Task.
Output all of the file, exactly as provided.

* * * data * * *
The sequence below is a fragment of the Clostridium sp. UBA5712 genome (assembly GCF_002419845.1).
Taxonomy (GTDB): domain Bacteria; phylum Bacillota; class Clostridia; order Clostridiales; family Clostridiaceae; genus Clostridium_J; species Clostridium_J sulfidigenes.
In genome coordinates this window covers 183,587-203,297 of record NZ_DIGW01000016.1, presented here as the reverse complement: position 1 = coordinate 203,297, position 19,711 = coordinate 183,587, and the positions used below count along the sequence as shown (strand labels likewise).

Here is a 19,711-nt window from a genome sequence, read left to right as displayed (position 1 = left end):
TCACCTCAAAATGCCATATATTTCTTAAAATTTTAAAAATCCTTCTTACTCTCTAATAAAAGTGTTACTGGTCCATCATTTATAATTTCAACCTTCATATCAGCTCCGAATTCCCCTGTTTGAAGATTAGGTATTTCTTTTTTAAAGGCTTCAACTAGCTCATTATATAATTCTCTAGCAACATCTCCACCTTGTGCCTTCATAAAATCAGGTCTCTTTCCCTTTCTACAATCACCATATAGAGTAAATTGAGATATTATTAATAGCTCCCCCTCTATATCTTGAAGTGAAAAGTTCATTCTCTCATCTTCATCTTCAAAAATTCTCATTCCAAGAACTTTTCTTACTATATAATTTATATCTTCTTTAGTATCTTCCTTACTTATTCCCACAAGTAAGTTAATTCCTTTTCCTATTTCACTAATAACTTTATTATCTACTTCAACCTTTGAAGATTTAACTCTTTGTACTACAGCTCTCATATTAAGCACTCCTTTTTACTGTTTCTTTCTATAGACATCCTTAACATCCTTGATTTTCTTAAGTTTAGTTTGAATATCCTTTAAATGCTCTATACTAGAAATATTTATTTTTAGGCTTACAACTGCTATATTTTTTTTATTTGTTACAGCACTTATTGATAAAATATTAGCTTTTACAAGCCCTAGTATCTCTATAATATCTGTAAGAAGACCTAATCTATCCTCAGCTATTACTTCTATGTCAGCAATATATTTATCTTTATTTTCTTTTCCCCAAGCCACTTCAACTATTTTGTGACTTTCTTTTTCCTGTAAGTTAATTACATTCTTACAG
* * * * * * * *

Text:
The sequence below is a fragment of the Clostridium sp. UBA5712 genome (assembly GCF_002419845.1).
Taxonomy (GTDB): domain Bacteria; phylum Bacillota; class Clostridia; order Clostridiales; family Clostridiaceae; genus Clostridium_J; species Clostridium_J sulfidigenes.
In genome coordinates this window covers 183,587-203,297 of record NZ_DIGW01000016.1, presented here as the reverse complement: position 1 = coordinate 203,297, position 19,711 = coordinate 183,587, and the positions used below count along the sequence as shown (strand labels likewise).

Here is a 19,711-nt window from a genome sequence, read left to right as displayed (position 1 = left end):
TCACCTCAAAATGCCATATATTTCTTAAAATTTTAAAAATCCTTCTTACTCTCTAATAAAAGTGTTACTGGTCCATCATTTATAATTTCAACCTTCATATCAGCTCCGAATTCCCCTGTTTGAAGATTAGGTATTTCTTTTTTAAAGGCTTCAACTAGCTCATTATATAATTCTCTAGCAACATCTCCACCTTGTGCCTTCATAAAATCAGGTCTCTTTCCCTTTCTACAATCACCATATAGAGTAAATTGAGATATTATTAATAGCTCCCCCTCTATATCTTGAAGTGAAAAGTTCATTCTCTCATCTTCATCTTCAAAAATTCTCATTCCAAGAACTTTTCTTACTATATAATTTATATCTTCTTTAGTATCTTCCTTACTTATTCCCACAAGTAAGTTAATTCCTTTTCCTATTTCACTAATAACTTTATTATCTACTTCAACCTTTGAAGATTTAACTCTTTGTACTACAGCTCTCATATTAAGCACTCCTTTTTACTGTTTCTTTCTATAGACATCCTTAACATCCTTGATTTTCTTAAGTTTAGTTTGAATATCCTTTAAATGCTCTATACTAGAAATATTTATTTTTAGGCTTACAACTGCTATATTTTTTTTATTTGTTACAGCACTTATTGATAAAATATTAGCTTTTACAAGCCCTAGTATCTCTATAATATCTGTAAGAAGACCTAATCTATCCTCAGCTATTACTTCTATGTCAGCAATATATTTATCTTTATTTTCTTTTCCCCAAGCCACTTCAACTATTTTGTGACTTTCTTTTTCCTGTAAGTTAATTACATTCTTACAG